Muang Tam is one of the ancient Khmer temples in north-east Thailand. Photo: The Star/ Asia News Network.
I decided to spend a rest day in the provincial town of Nang Rong. Aside from highway 24, which cut through the middle of it, the town had no distinct attractions; it was probably precisely this that gave the town its local laidback charm. Occasionally, an elephant was seen wandering the street with its handler!
I spent a wonderfully lazy day exploring the town, trying out street food, enjoying local coffee, and getting a much-needed massage. Nang Rong has a quaint backpacker hostel that hosts the occasional traveller keen to visit Phanom Rung, so for the first time in five days, I finally met people who could converse in English.
For my journey, I had occasionally referred to blogposts by fellow cycle tourists chronicling their experiences, and I had read about "love hotels" in Thailand. Essentially, these are hotels found along the main highways; rooms are basic with no windows, and there is somewhat, er, "arousing" decor. And, they provide complimentary items like condoms.
So the day I rolled into a small rural town called Chakkarat, locals pointed me 3km out of town to find a motel. I managed to find it, on a quiet stretch of highway with just a petrol station nearby; I also found a horizontal full-length mirror right next to the bed in my room.
That night, as I made my way to the petrol station to find dinner, I passed by a shack that had turned into a neon-glowing speakeasy with some dressed-up ladies lingering about. I was quite glad to have insisted on the cheaper fan room; it was in a stand-alone block so I had no neighbours to provide me with any overnight "soundtrack".
Sometimes elephants would wander down the streets of Nang Rong, a laid-back provincial town. Photo: The Star/ Asia News Network.
My next destination was Ayutthaya, the ancient capital of Siam. As the only roads leading there were mainly busy highways, I decided to take a local train from Chakkarat to Ayutthaya. It was relatively easy even with my bicycle; all I had to do was to buy a cargo ticket, and the bicycle sat in the cargo carriage on the same train that I boarded.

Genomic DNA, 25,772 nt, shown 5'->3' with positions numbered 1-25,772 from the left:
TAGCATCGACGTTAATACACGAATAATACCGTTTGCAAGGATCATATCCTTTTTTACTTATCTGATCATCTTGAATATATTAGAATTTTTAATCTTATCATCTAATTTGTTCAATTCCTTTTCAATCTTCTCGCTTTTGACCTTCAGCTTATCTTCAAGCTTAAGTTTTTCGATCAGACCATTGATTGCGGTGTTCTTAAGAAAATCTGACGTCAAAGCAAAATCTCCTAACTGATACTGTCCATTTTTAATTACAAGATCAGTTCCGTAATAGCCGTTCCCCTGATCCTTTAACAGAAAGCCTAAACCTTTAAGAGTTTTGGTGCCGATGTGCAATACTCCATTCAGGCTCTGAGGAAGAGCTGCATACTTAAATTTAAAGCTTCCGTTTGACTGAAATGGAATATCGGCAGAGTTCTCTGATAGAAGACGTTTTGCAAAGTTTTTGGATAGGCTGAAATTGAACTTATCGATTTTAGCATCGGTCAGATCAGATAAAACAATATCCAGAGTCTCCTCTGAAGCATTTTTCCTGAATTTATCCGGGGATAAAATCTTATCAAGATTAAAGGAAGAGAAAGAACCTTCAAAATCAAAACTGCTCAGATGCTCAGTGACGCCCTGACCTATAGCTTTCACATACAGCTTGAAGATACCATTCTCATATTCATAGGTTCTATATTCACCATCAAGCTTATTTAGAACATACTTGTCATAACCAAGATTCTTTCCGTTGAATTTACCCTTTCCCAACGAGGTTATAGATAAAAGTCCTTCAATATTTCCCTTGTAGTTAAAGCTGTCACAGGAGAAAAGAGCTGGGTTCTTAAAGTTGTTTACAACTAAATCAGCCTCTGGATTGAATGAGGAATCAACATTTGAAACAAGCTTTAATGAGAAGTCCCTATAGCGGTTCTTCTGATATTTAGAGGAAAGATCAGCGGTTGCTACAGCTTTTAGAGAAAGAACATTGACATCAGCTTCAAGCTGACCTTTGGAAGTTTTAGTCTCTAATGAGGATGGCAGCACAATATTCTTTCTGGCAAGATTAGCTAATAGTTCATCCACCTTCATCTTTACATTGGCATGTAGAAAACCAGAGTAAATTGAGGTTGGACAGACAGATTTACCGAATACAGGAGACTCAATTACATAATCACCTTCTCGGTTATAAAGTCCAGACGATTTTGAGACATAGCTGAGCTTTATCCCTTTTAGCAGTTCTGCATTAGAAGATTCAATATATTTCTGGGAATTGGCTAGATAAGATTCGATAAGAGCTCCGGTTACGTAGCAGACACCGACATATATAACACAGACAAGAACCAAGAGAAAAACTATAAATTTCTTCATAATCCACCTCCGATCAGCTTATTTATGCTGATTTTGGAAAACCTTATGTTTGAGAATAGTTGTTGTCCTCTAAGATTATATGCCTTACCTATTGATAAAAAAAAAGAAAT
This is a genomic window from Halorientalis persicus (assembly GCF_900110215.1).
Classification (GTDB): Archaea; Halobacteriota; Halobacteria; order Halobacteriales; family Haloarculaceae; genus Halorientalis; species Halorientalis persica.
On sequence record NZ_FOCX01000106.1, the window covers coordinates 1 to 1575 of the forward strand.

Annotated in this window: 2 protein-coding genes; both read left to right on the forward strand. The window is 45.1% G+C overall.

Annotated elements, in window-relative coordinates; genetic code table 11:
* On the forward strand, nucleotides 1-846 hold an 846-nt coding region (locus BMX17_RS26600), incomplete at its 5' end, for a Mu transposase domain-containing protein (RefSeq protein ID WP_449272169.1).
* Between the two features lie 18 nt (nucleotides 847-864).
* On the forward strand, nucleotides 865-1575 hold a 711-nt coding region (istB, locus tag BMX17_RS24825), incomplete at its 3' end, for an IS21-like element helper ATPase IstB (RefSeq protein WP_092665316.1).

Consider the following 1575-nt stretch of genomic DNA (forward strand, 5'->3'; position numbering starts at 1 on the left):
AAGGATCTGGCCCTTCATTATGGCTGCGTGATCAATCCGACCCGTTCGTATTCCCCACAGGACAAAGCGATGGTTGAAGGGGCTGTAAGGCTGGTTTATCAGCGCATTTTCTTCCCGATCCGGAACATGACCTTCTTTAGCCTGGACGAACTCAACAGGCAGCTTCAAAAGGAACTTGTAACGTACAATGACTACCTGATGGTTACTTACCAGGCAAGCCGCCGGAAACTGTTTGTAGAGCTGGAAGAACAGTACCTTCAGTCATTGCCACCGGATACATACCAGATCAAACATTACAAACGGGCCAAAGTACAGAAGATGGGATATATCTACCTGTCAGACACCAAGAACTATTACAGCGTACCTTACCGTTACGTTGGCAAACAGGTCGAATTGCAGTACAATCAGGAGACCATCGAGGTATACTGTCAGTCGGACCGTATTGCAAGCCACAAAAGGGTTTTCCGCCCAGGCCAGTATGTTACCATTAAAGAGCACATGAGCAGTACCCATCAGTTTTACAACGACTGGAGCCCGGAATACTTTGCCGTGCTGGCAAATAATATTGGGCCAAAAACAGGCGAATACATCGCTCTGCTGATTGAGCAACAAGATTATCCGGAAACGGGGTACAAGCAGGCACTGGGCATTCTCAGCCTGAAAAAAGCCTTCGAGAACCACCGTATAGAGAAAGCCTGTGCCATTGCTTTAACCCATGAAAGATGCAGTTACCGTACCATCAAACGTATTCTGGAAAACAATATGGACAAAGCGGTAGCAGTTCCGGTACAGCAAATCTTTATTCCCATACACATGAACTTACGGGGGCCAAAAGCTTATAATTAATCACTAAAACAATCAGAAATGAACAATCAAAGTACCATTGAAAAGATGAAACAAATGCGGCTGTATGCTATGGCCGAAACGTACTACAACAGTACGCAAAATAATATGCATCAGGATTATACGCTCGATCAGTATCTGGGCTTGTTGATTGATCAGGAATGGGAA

All the railway officers I encountered were extremely helpful and friendly. The convenience of transporting bicycles on the trains really makes Thailand an attractive destination for cycle tourists. The train ride was slow but the scenery more than made up for it; and it sure made for a pleasant change of pace from being on the road.
Most travellers visit Ayutthaya on day trips from Bangkok, but I think this place deserves more time than that. Despite being a tourist destination, the main town itself is quite laidback with great markets and food options.
Ayutthaya has more than 30 ancient sites spread out over the region, and cycling is a great way to slowly explore them. By this point in my cycle tour, I had lost count of the number of temples I had visited. Yet the history of the ancient Thai kingdom was quite interesting and the sites were well managed, so I still enjoyed my explorations.
These boat noodles in Ayutthaya were cheap, filling and delicious. Photo: The Star/ Asia News Network.
Ayutthaya is also where the famous "boat noodle" originated from. Contrary to the small, modified version we find in Kuala Lumpur, the original version here had at least five mouthfuls of noodles, meat and vegetables.
I only needed two bowls to fill myself. For 15 baht (S$0.60) per bowl, I was a happy camper.